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Audio CD Ripping in KDE

Deepak Sarda

The conventional way of ripping Audio CDs to MP3 or Ogg files is to use a standalone program such as iTunes �, Winamp or KDE's own KAudioCreator. But if we stick to conventions, where's the fun?! So in this article, I am going to show you how to feel elite by ripping your CDs in the, umm.. elite way. ;-)


What do we need to be cool? Vanilla KDE, without any extra ingredients, will be able to rip your CDs. But to encode them, you'll need to install the relevant codecs. At the moment, Ogg Vorbis, MP3 and FLAC formats are supported. To enable encoding to these formats, you'll have to install libogg, lame and flac respectively. How exactly you install these depends on your distribution: take a look at their documentation to find out how.

Once you have your favourite codec(s) installed, open KDE Control Center and navigate your way to Sound & Multimedia -> Audio CDs and configure the settings on the various tabs to your liking. You can leave everything in the default state if you so wish, but it's helpful to take a look so you at least know what's on offer. Again, take a look at Sound & Multimedia -> CDDB Retrieval and change anything that's not to your liking. CDDB, in case you didn't know, stands for CD DataBase (or Compact Disc DataBase in its more free flowing form). This functionality enables KDE to retrieve the Artist/Album/Track information about your CDs from the Internet. This metadata is also used to write tags to the MP3 or Ogg files that you'll be encoding your CDs to anytime now.


Without further delay, let's get down to the business of being cool. First, pop in the CD you want to rip (obviously!). Next, fire up a Konqueror window and open the Services tab on the Navigation panel. The Navigation panel sits on the left side of the window, as shown in the screenshot below. If it's not visible, you can produce it out of thin air by pressing the magic F9 key.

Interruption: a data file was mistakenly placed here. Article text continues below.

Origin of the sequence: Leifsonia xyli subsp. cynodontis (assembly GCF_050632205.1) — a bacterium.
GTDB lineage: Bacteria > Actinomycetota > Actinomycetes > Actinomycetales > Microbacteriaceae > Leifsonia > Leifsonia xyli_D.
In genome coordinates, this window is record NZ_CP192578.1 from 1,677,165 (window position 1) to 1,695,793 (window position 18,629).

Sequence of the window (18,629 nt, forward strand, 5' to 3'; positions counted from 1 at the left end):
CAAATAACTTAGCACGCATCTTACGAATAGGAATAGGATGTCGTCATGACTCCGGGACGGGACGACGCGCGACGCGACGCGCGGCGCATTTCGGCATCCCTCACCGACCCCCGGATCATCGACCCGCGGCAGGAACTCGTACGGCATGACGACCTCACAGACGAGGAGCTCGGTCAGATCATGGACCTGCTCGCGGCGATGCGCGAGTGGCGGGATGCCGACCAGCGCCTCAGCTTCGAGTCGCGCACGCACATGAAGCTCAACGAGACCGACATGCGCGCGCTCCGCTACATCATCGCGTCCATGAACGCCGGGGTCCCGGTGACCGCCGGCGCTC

Now click on Audio CD Browser and in a few seconds, you'll see a lot of folders which you can start browsing. If it's taking some time to show anything, it's because it's trying to fetch information about the CD from the CDDB database you configured earlier.

In the screenshot below, you can see the contents of the Ogg Vorbis folder. It shows all the songs in the Ogg format; it even shows their file size! But, you and I both know that audio CDs don't contain Ogg tracks. So what exactly is happening here?

All the folders you see under Audio CD Browser are virtual folders. They show contents of the CD through different filters, so to speak. When you open the Ogg Vorbis folder, you are actually seeing the contents of the CD as if it were stored in the Ogg format. You can go through the other folders and you'll find MP3, flac and wav representations of the CD's contents. You can even see the approximate file sizes when encoded in the various formats.

So how do we rip and encode the CD? I think you can guess the answer by now. Just decide which format you wish to rip to, open that folder, and copy and paste those files in your target folder. That's it! KDE will start ripping and encoding the files on the fly! If you copy any of the files in the Full CD folder, you'll be ripping the entire CD as one continuous stream.

Related Information

  Published under the terms of the GNU General Public License Design by Interspire